Richard Knill Freeman

Bolton architect

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Graythwaite Hall, Ulverston

Listed Grade II

This is an old house dating from the sixteenth or seventeenth century. Knill Freeman was responsible for the south extension to the hall (1887-90), the stables (1895) and other work for Lt Col Myles Sandys, MP for Bootle. Thomas Mawson was involved in the design of the gardens and and Dan Gibson did work to the interior.

The gardens with their terraced walks and rhododendrons were Thomas Mawson’s first major commission, begun in 1889 for Thomas Myles Sandys MP and carried on for many years.

According to Pevsner, “The house has been through many stages under a string of architects. Before Mawson was George Webster (c. 1840), mainly on the W side of the house, and some possibly unexecuted designs by James W Grundy (1875). Working at the same time as Mawson were R Knill Freeman and, inside, Dan Gibson. Freeman’s work is characterised by red St Bees sandstone, and is best seen on the S front, remodelled in a rich Jacobean style which is expressive of its history, and yet can keep rank with the present (Mawson). An unexecuted perspective shows the whole house recast in Kirby Hall (Northants) style, with giant pilasters. The principal rooms owe their present form to Dan Gibson in the early C20.”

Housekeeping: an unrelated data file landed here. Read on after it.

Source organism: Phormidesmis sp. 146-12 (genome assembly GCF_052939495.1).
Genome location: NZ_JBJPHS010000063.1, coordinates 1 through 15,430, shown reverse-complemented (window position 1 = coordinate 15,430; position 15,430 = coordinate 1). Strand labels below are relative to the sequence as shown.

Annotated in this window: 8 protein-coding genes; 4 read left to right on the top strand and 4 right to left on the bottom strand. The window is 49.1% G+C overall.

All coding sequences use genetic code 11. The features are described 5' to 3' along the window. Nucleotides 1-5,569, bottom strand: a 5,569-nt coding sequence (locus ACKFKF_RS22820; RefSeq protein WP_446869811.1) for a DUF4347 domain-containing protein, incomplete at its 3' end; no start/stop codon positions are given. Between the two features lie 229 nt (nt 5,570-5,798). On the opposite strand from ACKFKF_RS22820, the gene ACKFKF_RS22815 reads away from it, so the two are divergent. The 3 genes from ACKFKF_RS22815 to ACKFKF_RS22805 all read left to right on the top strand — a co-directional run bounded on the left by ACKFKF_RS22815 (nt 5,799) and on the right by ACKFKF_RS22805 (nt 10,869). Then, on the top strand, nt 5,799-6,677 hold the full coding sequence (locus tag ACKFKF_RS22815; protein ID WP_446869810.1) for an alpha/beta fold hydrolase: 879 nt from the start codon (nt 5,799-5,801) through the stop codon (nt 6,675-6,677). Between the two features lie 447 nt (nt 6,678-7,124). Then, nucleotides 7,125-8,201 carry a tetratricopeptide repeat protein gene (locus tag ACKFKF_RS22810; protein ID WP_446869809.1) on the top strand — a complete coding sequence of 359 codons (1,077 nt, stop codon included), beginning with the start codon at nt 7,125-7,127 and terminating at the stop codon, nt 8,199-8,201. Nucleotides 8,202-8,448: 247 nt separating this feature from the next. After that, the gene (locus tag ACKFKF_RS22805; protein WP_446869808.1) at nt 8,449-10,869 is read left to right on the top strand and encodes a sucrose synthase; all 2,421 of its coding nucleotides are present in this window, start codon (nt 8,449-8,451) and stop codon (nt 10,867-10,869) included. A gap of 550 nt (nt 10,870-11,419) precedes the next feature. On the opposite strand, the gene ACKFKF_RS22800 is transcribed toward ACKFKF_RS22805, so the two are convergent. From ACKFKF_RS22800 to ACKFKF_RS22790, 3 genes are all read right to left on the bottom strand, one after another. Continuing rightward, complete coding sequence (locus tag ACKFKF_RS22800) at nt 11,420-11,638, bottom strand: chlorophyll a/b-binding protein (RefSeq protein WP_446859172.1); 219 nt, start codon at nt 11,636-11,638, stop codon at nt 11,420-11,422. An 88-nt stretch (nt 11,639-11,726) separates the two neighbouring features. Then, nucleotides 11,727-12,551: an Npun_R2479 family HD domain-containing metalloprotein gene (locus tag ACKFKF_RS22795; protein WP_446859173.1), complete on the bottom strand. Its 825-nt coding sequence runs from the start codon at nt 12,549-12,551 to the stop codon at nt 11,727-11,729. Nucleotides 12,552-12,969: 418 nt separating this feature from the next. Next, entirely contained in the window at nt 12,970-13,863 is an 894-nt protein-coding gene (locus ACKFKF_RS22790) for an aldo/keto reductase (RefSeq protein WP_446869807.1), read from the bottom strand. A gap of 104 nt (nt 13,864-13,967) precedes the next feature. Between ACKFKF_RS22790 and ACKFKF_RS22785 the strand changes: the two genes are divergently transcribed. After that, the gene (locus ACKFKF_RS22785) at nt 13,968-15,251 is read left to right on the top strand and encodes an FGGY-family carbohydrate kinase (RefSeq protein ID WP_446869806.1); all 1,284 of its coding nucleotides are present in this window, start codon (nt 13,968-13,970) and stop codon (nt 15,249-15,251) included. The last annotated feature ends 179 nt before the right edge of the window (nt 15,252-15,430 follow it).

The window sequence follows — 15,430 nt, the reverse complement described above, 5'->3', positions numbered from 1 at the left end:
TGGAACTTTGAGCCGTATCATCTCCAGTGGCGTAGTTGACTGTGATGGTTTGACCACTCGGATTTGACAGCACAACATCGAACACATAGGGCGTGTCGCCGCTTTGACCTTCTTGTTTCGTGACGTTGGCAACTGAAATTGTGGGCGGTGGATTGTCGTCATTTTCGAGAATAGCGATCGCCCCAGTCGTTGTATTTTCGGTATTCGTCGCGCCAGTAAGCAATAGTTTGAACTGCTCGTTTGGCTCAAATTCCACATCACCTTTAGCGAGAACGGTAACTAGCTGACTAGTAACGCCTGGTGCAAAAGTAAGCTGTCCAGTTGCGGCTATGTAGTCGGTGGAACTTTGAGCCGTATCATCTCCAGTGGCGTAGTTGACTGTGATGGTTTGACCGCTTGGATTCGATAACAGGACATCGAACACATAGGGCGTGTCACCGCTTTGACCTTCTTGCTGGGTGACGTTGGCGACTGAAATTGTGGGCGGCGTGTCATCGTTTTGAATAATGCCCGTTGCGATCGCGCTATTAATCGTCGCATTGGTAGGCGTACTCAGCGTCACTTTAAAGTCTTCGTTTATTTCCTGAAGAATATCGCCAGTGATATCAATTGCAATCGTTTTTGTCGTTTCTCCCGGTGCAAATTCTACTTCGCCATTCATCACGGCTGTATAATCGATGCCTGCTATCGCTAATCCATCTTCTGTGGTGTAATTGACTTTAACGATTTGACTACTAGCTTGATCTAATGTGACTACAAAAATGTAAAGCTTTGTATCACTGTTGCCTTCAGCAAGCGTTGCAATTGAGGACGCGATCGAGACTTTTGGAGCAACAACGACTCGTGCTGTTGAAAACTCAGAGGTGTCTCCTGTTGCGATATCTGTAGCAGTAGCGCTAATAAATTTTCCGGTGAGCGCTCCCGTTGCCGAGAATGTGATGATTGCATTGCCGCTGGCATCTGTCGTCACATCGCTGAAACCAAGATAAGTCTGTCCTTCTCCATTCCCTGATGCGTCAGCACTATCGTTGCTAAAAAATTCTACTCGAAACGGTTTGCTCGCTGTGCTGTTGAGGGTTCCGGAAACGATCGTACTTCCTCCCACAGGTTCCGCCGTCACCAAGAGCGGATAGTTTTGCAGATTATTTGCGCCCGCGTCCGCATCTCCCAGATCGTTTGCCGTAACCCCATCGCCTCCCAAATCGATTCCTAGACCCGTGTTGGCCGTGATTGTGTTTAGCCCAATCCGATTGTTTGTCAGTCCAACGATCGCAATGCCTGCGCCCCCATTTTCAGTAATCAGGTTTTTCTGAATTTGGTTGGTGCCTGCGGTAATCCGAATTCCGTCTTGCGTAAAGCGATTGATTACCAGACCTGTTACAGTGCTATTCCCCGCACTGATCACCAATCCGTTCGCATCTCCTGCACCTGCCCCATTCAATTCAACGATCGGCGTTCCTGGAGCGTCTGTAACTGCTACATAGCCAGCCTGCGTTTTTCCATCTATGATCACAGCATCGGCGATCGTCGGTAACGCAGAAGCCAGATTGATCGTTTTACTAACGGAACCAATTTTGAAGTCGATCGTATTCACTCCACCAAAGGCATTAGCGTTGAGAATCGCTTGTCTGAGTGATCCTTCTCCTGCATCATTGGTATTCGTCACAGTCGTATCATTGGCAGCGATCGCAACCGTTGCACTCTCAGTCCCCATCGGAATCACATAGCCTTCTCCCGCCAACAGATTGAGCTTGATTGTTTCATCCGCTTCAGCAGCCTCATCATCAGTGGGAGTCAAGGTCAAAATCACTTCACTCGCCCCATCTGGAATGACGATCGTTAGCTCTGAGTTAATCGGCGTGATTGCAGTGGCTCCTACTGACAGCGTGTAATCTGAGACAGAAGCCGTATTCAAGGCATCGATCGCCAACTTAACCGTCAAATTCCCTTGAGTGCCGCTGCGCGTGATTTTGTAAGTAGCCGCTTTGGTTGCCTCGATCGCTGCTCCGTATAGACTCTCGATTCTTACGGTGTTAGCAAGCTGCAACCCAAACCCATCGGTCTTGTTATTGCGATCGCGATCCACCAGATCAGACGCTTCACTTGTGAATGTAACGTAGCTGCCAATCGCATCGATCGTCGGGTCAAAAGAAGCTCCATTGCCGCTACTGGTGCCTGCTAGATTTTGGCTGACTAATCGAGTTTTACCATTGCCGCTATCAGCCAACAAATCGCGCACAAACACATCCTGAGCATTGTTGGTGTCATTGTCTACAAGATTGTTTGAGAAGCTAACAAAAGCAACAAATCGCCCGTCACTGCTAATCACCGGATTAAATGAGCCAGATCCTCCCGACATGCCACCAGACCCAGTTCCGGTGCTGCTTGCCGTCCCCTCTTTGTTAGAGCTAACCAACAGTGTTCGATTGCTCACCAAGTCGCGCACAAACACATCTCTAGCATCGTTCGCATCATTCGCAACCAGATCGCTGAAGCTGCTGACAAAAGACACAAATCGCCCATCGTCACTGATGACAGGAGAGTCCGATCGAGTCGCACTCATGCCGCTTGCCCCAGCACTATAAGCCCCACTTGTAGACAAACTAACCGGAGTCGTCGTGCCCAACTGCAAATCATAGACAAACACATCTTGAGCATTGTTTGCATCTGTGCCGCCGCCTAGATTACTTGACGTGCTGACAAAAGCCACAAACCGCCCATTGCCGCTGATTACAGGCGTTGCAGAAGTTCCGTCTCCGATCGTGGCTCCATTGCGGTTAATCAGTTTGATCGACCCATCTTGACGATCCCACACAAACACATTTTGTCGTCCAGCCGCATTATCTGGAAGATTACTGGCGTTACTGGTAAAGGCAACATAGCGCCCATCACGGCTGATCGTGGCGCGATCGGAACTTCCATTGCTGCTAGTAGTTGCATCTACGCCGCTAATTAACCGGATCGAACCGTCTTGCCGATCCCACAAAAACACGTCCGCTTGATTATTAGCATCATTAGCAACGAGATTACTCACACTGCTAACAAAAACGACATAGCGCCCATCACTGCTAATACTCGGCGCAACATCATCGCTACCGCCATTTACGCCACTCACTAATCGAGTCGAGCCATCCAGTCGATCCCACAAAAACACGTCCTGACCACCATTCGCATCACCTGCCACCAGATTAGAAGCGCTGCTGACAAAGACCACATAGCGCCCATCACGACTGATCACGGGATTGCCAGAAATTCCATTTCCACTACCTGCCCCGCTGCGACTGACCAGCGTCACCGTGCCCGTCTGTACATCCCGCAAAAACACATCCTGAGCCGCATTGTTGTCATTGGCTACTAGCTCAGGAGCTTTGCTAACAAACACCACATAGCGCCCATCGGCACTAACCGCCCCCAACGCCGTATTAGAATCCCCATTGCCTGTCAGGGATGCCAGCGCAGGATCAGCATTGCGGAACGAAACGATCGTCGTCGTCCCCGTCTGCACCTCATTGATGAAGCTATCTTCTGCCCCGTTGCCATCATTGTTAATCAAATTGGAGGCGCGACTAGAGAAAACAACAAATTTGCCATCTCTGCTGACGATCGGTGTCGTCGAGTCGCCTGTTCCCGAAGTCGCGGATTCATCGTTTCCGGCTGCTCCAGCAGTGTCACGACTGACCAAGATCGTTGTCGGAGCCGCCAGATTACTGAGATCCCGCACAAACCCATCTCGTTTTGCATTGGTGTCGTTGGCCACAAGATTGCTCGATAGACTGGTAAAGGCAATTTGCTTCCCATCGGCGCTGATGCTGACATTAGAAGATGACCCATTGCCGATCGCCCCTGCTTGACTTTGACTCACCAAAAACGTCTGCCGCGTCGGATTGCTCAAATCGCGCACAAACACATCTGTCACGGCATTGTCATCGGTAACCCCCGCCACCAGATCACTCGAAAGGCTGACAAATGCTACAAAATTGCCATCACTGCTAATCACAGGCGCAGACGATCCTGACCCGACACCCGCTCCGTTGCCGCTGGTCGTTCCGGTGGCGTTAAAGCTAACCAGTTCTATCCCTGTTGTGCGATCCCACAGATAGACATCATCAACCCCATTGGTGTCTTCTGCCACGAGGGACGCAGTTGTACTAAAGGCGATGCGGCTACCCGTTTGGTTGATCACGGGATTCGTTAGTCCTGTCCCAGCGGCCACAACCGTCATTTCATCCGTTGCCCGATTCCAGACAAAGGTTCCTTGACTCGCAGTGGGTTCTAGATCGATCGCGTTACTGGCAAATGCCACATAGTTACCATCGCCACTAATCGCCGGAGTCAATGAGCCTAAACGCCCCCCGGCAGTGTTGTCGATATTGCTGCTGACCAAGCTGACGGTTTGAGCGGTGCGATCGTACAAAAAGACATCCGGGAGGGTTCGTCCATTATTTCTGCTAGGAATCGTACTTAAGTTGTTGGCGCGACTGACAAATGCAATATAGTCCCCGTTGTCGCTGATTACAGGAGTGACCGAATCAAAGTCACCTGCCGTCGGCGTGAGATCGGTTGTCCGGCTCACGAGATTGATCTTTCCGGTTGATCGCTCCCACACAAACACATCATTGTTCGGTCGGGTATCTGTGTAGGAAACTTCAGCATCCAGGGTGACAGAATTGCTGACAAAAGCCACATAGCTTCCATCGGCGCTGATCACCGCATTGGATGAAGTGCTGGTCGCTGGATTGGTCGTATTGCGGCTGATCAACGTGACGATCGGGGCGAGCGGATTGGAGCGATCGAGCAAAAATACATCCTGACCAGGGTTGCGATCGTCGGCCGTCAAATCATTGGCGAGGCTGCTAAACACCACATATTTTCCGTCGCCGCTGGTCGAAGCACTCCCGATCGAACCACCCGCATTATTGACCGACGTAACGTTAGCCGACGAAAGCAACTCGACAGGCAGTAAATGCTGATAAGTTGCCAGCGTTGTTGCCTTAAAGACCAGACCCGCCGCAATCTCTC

Building News 67, 13 July 1894

Pevsner; Cumbria, 2010



Graythwaite Hall gardens

Freeman’s early proposals for the house          The south front as built

The palatial stables were described in the Building news of 13 July 1894:

“These stables have been built for Lt. Col. T Myles Sandys, MP. They consist of three blocks of buildings, forming three sides of a square, the fourth being enclosed by a wall and railing and having the principal entrance in the centre, between the grooms’ and coachman’s houses. The block at the east side consists of a coach-house, horse-washing room, cooking-rooms, &c. The corresponding block on the west side contains open shed, storerooms, &c. The south block, facing the entrance gateway, has the harness-room in the centre and ranges of stalls and loose-boxes on either side. The loose-boxes are arranged so that each can be used as two stalls if desired. The whole of the buildings are two storeys in height, the upper part being arranged as lofts and storerooms. A clock tower is carried up in the centre of the south block. The whole are built of local stone, quarried on the estate, in the lower parts, with red sandstone dressings and brick chimneys. The upper parts throughout are timber-frames, and the roofs covered with strawberry-coloured Staffordshire tiles. Internally, the stables are lined with pitch-pine boarding in the lower parts, with cream-coloured, glazed bricks above, the floors being of granolithic.”

Pevsner considers the stables to be “prettily but inappropriately timber-framed.”

Left: The stables

Above: Initials of T Myles Sandys with the date 1890 on the south front